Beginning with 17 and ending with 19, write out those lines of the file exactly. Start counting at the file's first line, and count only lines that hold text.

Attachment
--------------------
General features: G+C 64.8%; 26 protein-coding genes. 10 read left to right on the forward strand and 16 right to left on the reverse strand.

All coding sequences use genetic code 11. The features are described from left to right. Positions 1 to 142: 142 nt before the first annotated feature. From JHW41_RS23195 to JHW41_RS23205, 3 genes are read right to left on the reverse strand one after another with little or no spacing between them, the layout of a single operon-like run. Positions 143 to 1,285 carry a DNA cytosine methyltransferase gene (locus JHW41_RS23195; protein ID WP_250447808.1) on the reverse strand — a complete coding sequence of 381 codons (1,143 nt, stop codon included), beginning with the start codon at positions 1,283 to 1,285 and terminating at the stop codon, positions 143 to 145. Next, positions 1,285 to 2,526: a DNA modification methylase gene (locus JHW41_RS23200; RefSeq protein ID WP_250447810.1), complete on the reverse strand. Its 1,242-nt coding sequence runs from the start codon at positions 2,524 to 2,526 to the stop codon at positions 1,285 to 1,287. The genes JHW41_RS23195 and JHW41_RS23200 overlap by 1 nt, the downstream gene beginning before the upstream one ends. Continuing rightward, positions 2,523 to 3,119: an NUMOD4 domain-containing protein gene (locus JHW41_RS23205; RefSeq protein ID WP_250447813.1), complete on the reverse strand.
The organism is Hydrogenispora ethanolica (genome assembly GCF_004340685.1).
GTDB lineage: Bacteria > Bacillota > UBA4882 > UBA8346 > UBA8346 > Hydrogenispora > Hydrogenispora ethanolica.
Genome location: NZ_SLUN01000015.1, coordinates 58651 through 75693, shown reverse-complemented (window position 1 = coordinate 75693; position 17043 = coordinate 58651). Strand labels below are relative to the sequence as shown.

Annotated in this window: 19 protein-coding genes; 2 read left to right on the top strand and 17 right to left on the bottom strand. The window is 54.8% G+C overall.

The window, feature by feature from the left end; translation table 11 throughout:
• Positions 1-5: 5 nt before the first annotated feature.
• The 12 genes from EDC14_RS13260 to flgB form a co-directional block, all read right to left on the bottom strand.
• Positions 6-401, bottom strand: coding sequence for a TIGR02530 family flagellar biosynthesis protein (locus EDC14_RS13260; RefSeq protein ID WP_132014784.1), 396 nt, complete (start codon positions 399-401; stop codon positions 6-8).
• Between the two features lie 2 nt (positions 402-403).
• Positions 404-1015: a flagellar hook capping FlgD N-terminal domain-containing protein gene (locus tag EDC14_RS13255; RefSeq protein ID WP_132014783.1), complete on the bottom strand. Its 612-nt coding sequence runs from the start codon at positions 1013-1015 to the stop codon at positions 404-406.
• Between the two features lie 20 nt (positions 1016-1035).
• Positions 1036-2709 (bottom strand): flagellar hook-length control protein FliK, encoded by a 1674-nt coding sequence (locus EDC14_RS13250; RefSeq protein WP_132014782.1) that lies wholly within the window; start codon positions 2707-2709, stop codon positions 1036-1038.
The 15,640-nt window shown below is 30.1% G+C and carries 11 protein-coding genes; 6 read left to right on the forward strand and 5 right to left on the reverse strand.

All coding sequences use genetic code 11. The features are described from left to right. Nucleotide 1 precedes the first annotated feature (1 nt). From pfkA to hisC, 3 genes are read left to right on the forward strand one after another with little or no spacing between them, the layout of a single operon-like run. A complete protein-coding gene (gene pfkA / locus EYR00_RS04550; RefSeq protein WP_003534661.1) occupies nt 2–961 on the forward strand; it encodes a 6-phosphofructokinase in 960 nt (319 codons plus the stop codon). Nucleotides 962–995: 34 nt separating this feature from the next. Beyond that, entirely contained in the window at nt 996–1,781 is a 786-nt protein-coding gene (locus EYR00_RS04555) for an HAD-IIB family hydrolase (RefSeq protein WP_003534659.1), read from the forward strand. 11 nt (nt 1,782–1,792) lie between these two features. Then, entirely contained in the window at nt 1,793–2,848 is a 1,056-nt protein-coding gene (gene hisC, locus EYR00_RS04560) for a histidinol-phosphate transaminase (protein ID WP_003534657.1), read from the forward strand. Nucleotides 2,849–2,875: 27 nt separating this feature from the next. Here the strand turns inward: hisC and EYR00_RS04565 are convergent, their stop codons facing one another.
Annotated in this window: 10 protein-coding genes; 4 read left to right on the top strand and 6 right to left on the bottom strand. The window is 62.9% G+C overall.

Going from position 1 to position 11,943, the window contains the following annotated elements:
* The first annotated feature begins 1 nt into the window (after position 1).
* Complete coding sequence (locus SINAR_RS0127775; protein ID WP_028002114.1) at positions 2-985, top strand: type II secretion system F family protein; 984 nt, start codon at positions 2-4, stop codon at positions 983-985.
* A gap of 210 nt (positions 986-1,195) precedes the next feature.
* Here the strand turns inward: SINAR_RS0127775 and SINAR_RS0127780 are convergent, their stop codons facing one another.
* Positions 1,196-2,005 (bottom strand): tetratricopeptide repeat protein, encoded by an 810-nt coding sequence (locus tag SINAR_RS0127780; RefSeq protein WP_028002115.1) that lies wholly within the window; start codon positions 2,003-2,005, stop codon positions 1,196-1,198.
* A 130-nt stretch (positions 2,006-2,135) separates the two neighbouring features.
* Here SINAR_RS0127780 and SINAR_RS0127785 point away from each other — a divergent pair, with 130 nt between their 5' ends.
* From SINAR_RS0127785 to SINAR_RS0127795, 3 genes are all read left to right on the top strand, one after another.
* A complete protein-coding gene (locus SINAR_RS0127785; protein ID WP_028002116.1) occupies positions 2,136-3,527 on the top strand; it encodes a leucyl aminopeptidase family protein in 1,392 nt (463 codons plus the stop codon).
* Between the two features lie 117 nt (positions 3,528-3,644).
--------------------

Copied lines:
Annotated in this window: 10 protein-coding genes; 4 read left to right on the top strand and 6 right to left on the bottom strand. The window is 62.9% G+C overall.

Going from position 1 to position 11,943, the window contains the following annotated elements:
* The first annotated feature begins 1 nt into the window (after position 1).